LJWorld.com weblogs Notes from John
WIC participation helps prevent obesity.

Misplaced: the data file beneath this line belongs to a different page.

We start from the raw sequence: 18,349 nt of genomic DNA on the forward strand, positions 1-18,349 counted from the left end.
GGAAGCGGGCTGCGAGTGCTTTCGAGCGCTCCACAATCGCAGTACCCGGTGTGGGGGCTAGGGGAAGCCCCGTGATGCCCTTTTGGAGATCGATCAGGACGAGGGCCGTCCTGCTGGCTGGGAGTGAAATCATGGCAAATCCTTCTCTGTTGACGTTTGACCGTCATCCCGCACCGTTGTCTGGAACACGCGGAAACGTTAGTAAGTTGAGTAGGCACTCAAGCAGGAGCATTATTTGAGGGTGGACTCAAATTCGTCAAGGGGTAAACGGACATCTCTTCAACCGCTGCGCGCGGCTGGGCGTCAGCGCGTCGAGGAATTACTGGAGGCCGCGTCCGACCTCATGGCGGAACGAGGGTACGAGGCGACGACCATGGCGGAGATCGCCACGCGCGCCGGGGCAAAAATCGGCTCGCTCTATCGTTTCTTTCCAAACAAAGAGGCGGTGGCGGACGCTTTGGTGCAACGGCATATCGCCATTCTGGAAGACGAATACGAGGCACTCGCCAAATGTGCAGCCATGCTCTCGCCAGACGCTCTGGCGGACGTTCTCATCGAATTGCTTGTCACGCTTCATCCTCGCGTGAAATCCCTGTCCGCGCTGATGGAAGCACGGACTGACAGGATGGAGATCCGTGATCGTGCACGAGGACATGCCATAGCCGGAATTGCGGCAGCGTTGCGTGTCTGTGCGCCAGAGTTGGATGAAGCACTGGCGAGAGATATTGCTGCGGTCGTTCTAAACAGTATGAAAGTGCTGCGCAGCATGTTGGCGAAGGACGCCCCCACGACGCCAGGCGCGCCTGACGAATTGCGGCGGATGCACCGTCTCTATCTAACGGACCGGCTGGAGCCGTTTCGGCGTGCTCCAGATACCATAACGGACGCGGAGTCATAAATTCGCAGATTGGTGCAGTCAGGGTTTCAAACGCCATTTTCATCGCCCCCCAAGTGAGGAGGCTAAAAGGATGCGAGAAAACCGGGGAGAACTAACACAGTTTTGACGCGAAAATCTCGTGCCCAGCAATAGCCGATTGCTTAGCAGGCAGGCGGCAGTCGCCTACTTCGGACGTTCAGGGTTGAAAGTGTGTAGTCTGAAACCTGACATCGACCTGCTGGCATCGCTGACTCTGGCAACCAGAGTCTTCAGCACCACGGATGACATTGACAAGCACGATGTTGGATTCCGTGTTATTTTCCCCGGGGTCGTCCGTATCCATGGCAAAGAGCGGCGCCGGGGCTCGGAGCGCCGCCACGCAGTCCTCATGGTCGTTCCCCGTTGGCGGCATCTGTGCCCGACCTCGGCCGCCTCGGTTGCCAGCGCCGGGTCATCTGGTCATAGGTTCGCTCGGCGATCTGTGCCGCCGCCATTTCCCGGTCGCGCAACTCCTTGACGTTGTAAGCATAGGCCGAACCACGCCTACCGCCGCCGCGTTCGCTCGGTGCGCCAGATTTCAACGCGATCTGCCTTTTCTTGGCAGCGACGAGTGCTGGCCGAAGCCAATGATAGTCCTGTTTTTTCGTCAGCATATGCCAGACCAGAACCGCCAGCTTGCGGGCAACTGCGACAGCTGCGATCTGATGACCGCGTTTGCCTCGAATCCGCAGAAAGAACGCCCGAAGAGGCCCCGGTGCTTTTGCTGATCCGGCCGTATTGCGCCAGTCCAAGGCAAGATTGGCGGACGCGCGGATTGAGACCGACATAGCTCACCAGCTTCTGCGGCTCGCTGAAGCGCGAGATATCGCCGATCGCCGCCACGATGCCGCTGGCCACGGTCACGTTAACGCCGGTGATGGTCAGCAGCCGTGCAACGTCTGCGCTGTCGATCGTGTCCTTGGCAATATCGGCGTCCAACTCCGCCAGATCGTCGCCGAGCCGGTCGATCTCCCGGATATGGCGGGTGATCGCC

An Associated Press article from Thursday December 27 brought attention to the WIC (Women, Infants, and Children) program. The news was that 3 stores that specialized in serving WIC participants were going out of business. More than 30 people commented on the article in the Lawrence Journal World. It is clear from the comments that the program and its benefits are not well understood including the fact that there are many other stories that supply WIC products. Let's change the headline Children who participate in the WIC program at age 4 are at significantly lower risk of being overweight. This is according to a RAND Corporation study of 2004 (Rand Working Paper 172). This wasn't reported yesterday so it is not "real" news. Previous research has found that WIC reduces the risk of infant mortality, low birth weight and reduces the cost of maternal and neonatal care. While not news, many people do not know of these substantial benefits. WIC basics WIC is a program that was originally intended to prevent hunger by providing food assistance to pregnant, postpartum and lactating women. This is an overly simple description of the program. Complex rules and regulations make a concise description of who is eligible and what they receive impossible. To check out the details go to http://www.kdheks.gov/nws-wic/wic_nutrition_prog.htm. The Department of Health and Environment administers the program in Kansas under regulations from the United States Department of Agriculture that Congress charged with developing the program.The rules are not complex because KDHE or USDOA are large government bureaucracies. They certainly are. The rules are complex because we don't trust poor people to make good decisions. We don't want people that are not really poor to benefit and we don't want people buying caviar when they are suppose to buy milk. Of course some people make bad decisions but our paranoia probably adds more cost to program administration than fraud would. The Rand studyThe findings of the Rand study that children who participate in the WIC program are at reduced risk of being overweight are quite impressive. Childhood obesity is a problem with major future health care consequences. A program that reduces the likelihood of obesity may significantly reduce future health care costs. We already know that WIC participation reduces maternal and neonatal care costs. Are WICs benefits due to the food that the family receives or the nutrition education they receive? The study couldn't determine that. It is likely that it is some of each. Were the children in the study different in some way that would explain the results? The study found that the WIC children were less well off than others. In other words those most in need were participating in the program.This study demonstrates that WIC is a program that reaches children and families who need it and produces substantial benefits. We should all be supporters.Reaching out to poor women and childrenA disturbing finding in the RAND study is that only 38% of eligible children between ages one and four use WIC. More than twice as many poor children could be receiving these benefits and are not. Data for Kansas or Douglas county are not available but it is likely that there are local women and children who could benefit from the program but are not participating.If you know a struggling mother with young children, ask if they know about WIC. Volunteer to help determine if they are eligible. The KDHE website is useful for that and it identifies Gayle Sherman of the Lawrence Douglas County Health Department as the local contact.